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Birding in Britain

by Margo Hearne

As we stepped into the view blind in Minsmere our voices dropped to a whisper. We crept to a viewing spot and peered out onto the 'scrape' or wetland, scanning for migrant shorebirds. The door creaked as people came and went quietly. There was none of the cheery discussion one encounters in Canada, no shared sightings, wide open spaces and distant horizons. In Britain most of the natural bird use areas have been lost to development and protected areas have been designed and managed to protect what few wild species remain. Those who enjoy birds and want to find concentrations of them have to go to theses controlled areas. Viewing blind 'etiquette' has developed and when I accidentally banged by scope against the door I felt like a common criminal and slunk silently to my seat.

Minsmere is the premier sanctuary or 'reserve' of the Royal Society for the Protection of Birds (RSPB) in the United Kingdom. It is carefully managed and controlled to protect birds and control human access. The Society has been an outspoken advocate for preservation since it began in 1889. It was initially formed by a group of women working to oppose the slaughter of birds for feathers which were used to decorate fashionable hats. The Society's aim has widened over the years and they now manage 113 nature reserves and have a budget of over $25 million. Many of the species we saw at Minsmere were similar to those seen in Delkatla Wildlife Sanctuary in Masset, with shorebirds feeding among the dabbling and diving ducks.

Very few of the nature reserves in the UK are untouched by human hand. For instances, following our trip to Minsmere, my sister and I travelled an hour or so to Havergate Island in the River Ore in Suffolk. Previous to 1939 the original salt flats had been drained to create meadows for cattle grazing and during the war the island was used for military practice. When the RSPB purchased the island in 1948 a major management regime was undertaken to restore some of the original salt flats. Six shallow artificial lagoons were created to and water levels are now constantly monitored, controlled and altered to cater to various bird species at different times of the year. Vegetation is sprayed to control it and the island's perimeter is reinforced with concrete blocks and sandbags to prevent natural erosion. Blinds have been built near each of the lagoons for optimum viewing. A bird 'hotel' has been created which requires vast amounts of time and money to maintain with full time staff on hand year round. Havergate is probably an extreme example of the efforts made to restore once pristine areas, however, every reserve we visited requires continuous and ongoing maintenance. The RSBP has saved many birds from extinction in the UK and the cost has been tremendous. It is only through the work of the many volunteer groups and individuals that both fundraise and financially support the RSPB that it has been able to continue.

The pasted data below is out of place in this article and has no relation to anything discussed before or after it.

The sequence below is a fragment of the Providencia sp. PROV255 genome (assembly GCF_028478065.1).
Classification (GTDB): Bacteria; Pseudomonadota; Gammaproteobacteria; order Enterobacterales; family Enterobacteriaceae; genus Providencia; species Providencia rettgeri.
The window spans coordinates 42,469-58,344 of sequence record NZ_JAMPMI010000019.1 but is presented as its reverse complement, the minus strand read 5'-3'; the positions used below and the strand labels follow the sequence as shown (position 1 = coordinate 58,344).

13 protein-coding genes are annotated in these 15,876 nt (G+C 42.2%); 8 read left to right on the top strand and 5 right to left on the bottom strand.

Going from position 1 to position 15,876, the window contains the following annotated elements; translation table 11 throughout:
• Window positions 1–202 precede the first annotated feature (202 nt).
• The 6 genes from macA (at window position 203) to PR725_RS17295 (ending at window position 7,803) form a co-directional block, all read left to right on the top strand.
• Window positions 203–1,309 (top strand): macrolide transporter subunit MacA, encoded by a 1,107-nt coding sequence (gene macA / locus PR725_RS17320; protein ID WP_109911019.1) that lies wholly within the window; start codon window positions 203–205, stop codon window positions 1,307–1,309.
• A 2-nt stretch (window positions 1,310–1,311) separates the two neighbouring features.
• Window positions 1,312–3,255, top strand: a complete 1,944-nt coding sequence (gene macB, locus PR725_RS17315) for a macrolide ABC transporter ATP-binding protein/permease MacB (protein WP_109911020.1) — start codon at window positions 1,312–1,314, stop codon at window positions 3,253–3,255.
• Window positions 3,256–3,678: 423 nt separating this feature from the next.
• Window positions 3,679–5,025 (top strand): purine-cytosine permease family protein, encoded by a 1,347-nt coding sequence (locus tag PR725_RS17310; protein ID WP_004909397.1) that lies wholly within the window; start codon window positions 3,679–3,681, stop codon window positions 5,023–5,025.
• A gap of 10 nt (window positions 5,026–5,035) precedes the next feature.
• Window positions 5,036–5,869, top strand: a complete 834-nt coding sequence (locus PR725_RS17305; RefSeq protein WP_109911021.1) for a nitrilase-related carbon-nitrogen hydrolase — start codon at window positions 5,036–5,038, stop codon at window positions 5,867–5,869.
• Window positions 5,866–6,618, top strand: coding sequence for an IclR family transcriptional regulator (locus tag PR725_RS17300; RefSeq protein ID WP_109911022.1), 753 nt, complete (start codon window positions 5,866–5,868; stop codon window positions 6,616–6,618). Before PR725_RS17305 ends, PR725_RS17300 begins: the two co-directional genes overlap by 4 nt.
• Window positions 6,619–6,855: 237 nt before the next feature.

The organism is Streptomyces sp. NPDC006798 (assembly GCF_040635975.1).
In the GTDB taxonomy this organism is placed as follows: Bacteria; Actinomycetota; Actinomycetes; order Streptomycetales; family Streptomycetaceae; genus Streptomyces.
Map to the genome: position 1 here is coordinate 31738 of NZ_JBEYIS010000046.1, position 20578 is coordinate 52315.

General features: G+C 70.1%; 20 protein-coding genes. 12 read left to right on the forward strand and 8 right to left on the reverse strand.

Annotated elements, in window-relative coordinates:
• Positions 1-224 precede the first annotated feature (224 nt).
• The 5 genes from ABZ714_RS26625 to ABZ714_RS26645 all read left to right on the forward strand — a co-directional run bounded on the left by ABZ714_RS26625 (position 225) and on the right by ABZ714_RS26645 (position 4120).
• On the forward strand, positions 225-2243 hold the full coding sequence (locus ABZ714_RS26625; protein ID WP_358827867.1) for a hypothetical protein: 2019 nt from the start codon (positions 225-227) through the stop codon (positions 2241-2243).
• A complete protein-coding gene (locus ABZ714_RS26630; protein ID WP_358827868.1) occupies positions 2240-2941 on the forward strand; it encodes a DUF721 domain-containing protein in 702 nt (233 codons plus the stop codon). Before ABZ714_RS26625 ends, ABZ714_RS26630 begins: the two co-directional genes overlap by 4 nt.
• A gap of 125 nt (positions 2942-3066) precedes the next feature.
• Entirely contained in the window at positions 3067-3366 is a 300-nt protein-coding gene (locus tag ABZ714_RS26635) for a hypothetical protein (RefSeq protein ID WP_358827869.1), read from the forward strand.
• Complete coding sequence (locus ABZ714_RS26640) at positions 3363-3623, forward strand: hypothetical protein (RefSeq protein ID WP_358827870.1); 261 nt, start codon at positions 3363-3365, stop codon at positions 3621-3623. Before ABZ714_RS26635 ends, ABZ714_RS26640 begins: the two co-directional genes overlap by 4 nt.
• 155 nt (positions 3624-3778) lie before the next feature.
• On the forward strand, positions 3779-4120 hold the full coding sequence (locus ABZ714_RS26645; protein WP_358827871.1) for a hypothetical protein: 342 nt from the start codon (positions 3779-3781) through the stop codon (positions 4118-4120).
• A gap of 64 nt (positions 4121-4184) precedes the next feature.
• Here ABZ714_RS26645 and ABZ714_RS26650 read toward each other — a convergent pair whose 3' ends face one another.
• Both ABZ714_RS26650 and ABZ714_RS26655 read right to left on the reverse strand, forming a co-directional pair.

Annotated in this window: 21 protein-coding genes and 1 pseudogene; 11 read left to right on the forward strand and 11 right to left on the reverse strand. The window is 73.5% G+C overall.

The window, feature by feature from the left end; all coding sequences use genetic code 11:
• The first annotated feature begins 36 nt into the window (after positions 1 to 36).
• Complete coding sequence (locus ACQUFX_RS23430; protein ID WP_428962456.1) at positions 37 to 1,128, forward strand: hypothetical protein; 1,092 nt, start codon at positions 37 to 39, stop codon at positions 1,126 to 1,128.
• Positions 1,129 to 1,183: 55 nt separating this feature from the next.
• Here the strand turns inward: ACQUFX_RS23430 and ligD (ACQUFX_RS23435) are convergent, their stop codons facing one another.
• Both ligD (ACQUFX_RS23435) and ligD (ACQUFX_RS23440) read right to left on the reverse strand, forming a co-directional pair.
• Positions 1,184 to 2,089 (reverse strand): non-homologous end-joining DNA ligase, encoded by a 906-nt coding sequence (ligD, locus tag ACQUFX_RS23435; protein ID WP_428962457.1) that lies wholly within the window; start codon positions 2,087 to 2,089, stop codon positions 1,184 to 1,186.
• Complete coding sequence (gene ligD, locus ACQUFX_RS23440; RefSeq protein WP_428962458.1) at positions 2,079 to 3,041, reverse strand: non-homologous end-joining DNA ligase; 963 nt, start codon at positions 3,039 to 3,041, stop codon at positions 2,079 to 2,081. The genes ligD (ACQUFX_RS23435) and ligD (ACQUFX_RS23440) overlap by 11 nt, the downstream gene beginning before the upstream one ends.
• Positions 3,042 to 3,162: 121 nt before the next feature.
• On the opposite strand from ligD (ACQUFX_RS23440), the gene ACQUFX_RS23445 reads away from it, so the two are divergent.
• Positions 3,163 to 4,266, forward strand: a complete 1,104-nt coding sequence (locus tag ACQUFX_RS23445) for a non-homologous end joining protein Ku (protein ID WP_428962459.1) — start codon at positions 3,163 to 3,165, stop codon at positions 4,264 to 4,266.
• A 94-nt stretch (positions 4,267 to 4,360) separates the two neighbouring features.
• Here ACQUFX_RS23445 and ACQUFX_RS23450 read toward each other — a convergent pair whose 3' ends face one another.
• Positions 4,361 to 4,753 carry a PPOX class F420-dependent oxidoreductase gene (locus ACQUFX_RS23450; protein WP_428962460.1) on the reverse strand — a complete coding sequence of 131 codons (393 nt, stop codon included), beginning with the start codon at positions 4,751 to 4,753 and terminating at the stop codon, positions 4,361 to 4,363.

Havergate Island was beautiful. The sun shone as we wandered along the trails. Wild sea lavender provided a carpet of blue and butterflies floated from flower to flower. It felt exclusive, and was, as it was only through my sister's membership in the RSPB that we were allowed to visit. Sometimes it seems as though birds and birdwatching are not really free here.

After leaving Havergate Island we drove to Weeting Heath National Nature Reserve north of Cambridge, one of the very few nesting sites for the Stone-curlew in the UK. The Stone curlew is a stocky shorebird with large yellow eyes. Neither of us had seen one before and it only required a slight detour on our way home. Twilight was falling. Stone-curlews are active at night so we had high hopes of seeing one. Weeting Heath is run by the Norfolk Wildlife Trust, "part of The Wildlife Trust, a nationwide network of local Trusts working to protect wildlife in town and country," (NWT brochure). After parking we read the notice listing both bird and butterfly species recently seen. Our bird was listed. We paid $5.00 and hurried to the viewing blind and scanned the large, stony heath, alive with rabbits. It took a little time to find the Stone-curlews but we were delighted to see six and two chicks! Our day was made.

Bird watching in Britain is very different from birding on Haida Gwaii. The human population of England is in the millions and there are few undisturbed places. Financial assistance from government, is poor and groups rely almost entirely on private donations to continue the work of protecting both birds and their habitat. The coastline of Britain is dotted with small reserves and almost every river has a protected site. Despite this, bird numbers are steadily declining. The Corncrake, once common, is now endangered and even Skylark numbers are decreasing. Recent research indicates that birds cannot hear one another singing over traffic noise along the motorways. Bird song is critical to successful breeding and even little "Jenny Wren" is disappearing. On a positive note, interest in protecting birds is high and where once highway verges were sprayed to kill encroaching vegetation, now trees are planted and wild grasses left to grow. It may not be too late to turn things around but i cannot help thinking that, compared to the UK, the Islands of Haida Gwaii are a bird paradise.


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